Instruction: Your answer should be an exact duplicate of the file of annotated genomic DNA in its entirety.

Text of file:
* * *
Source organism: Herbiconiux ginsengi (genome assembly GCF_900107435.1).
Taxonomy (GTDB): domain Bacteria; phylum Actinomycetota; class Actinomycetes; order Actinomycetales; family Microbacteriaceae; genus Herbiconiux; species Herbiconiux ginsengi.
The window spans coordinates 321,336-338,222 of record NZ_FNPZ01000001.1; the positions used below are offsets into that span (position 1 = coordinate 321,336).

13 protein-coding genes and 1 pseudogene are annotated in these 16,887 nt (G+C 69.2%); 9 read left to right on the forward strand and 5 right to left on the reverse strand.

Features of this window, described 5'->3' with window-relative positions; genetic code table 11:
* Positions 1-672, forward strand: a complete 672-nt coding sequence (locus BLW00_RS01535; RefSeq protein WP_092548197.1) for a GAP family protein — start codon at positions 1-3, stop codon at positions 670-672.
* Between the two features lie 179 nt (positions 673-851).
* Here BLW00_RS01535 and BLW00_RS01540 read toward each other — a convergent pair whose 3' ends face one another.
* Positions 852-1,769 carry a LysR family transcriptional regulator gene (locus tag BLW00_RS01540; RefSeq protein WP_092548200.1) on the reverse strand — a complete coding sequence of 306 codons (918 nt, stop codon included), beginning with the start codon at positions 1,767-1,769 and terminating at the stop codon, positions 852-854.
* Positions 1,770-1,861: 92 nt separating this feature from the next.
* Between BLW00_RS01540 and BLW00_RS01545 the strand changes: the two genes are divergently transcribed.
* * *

Source organism: Herbiconiux ginsengi (genome assembly GCF_900107435.1).
Taxonomy (GTDB): domain Bacteria; phylum Actinomycetota; class Actinomycetes; order Actinomycetales; family Microbacteriaceae; genus Herbiconiux; species Herbiconiux ginsengi.
The window spans coordinates 321,336-338,222 of record NZ_FNPZ01000001.1; the positions used below are offsets into that span (position 1 = coordinate 321,336).

13 protein-coding genes and 1 pseudogene are annotated in these 16,887 nt (G+C 69.2%); 9 read left to right on the forward strand and 5 right to left on the reverse strand.

Features of this window, described 5'->3' with window-relative positions; genetic code table 11:
* Positions 1-672, forward strand: a complete 672-nt coding sequence (locus BLW00_RS01535; RefSeq protein WP_092548197.1) for a GAP family protein — start codon at positions 1-3, stop codon at positions 670-672.
* Between the two features lie 179 nt (positions 673-851).
* Here BLW00_RS01535 and BLW00_RS01540 read toward each other — a convergent pair whose 3' ends face one another.
* Positions 852-1,769 carry a LysR family transcriptional regulator gene (locus tag BLW00_RS01540; RefSeq protein WP_092548200.1) on the reverse strand — a complete coding sequence of 306 codons (918 nt, stop codon included), beginning with the start codon at positions 1,767-1,769 and terminating at the stop codon, positions 852-854.
* Positions 1,770-1,861: 92 nt separating this feature from the next.
* Between BLW00_RS01540 and BLW00_RS01545 the strand changes: the two genes are divergently transcribed.